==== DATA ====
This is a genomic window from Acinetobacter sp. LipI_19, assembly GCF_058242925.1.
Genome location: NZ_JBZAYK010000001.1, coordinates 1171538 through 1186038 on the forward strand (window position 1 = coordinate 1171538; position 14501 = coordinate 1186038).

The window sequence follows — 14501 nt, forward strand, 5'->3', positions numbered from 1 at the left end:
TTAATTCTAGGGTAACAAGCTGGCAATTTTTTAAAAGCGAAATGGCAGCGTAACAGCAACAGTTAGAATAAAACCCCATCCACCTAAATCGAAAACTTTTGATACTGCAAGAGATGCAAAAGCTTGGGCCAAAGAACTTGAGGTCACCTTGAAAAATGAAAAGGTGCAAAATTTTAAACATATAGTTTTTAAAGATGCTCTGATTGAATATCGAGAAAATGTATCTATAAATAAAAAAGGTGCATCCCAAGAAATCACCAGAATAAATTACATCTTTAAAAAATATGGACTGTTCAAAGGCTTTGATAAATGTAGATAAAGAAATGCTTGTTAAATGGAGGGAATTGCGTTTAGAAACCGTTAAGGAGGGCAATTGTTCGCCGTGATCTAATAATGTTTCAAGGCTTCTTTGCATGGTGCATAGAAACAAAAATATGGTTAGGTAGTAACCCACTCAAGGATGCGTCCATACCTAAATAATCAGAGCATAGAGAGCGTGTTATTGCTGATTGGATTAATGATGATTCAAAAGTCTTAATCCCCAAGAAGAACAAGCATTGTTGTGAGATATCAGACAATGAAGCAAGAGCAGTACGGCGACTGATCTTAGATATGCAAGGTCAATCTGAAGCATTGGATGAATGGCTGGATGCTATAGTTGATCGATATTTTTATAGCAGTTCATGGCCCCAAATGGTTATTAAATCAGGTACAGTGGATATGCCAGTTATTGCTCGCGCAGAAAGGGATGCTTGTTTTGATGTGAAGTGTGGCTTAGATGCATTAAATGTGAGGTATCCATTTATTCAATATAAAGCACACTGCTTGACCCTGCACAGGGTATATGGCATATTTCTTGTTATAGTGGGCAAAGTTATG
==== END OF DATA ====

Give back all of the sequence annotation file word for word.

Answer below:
This is a genomic window from Acinetobacter sp. LipI_19, assembly GCF_058242925.1.
Genome location: NZ_JBZAYK010000001.1, coordinates 1171538 through 1186038 on the forward strand (window position 1 = coordinate 1171538; position 14501 = coordinate 1186038).

The window sequence follows — 14501 nt, forward strand, 5'->3', positions numbered from 1 at the left end:
TTAATTCTAGGGTAACAAGCTGGCAATTTTTTAAAAGCGAAATGGCAGCGTAACAGCAACAGTTAGAATAAAACCCCATCCACCTAAATCGAAAACTTTTGATACTGCAAGAGATGCAAAAGCTTGGGCCAAAGAACTTGAGGTCACCTTGAAAAATGAAAAGGTGCAAAATTTTAAACATATAGTTTTTAAAGATGCTCTGATTGAATATCGAGAAAATGTATCTATAAATAAAAAAGGTGCATCCCAAGAAATCACCAGAATAAATTACATCTTTAAAAAATATGGACTGTTCAAAGGCTTTGATAAATGTAGATAAAGAAATGCTTGTTAAATGGAGGGAATTGCGTTTAGAAACCGTTAAGGAGGGCAATTGTTCGCCGTGATCTAATAATGTTTCAAGGCTTCTTTGCATGGTGCATAGAAACAAAAATATGGTTAGGTAGTAACCCACTCAAGGATGCGTCCATACCTAAATAATCAGAGCATAGAGAGCGTGTTATTGCTGATTGGATTAATGATGATTCAAAAGTCTTAATCCCCAAGAAGAACAAGCATTGTTGTGAGATATCAGACAATGAAGCAAGAGCAGTACGGCGACTGATCTTAGATATGCAAGGTCAATCTGAAGCATTGGATGAATGGCTGGATGCTATAGTTGATCGATATTTTTATAGCAGTTCATGGCCCCAAATGGTTATTAAATCAGGTACAGTGGATATGCCAGTTATTGCTCGCGCAGAAAGGGATGCTTGTTTTGATGTGAAGTGTGGCTTAGATGCATTAAATGTGAGGTATCCATTTATTCAATATAAAGCACACTGCTTGACCCTGCACAGGGTATATGGCATATTTCTTGTTATAGTGGGCAAAGTTATG